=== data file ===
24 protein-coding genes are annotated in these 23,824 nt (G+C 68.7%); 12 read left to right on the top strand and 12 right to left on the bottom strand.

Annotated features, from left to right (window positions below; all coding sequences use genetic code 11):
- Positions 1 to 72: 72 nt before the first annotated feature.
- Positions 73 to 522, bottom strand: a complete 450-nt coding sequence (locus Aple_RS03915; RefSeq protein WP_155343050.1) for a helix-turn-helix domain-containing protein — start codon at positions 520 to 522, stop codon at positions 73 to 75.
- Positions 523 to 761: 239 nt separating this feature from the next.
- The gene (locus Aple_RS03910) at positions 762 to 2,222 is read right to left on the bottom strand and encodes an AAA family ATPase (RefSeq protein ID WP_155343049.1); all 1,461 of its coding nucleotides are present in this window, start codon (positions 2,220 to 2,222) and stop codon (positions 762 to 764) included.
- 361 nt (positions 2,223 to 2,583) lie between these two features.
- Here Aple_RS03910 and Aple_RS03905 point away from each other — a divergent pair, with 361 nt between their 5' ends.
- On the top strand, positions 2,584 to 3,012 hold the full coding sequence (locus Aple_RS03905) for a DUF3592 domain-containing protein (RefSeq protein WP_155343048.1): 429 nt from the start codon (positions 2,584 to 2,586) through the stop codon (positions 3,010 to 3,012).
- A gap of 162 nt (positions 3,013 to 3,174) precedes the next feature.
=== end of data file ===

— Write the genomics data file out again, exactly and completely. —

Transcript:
24 protein-coding genes are annotated in these 23,824 nt (G+C 68.7%); 12 read left to right on the top strand and 12 right to left on the bottom strand.

Annotated features, from left to right (window positions below; all coding sequences use genetic code 11):
- Positions 1 to 72: 72 nt before the first annotated feature.
- Positions 73 to 522, bottom strand: a complete 450-nt coding sequence (locus Aple_RS03915; RefSeq protein WP_155343050.1) for a helix-turn-helix domain-containing protein — start codon at positions 520 to 522, stop codon at positions 73 to 75.
- Positions 523 to 761: 239 nt separating this feature from the next.
- The gene (locus Aple_RS03910) at positions 762 to 2,222 is read right to left on the bottom strand and encodes an AAA family ATPase (RefSeq protein ID WP_155343049.1); all 1,461 of its coding nucleotides are present in this window, start codon (positions 2,220 to 2,222) and stop codon (positions 762 to 764) included.
- 361 nt (positions 2,223 to 2,583) lie between these two features.
- Here Aple_RS03910 and Aple_RS03905 point away from each other — a divergent pair, with 361 nt between their 5' ends.
- On the top strand, positions 2,584 to 3,012 hold the full coding sequence (locus Aple_RS03905) for a DUF3592 domain-containing protein (RefSeq protein WP_155343048.1): 429 nt from the start codon (positions 2,584 to 2,586) through the stop codon (positions 3,010 to 3,012).
- A gap of 162 nt (positions 3,013 to 3,174) precedes the next feature.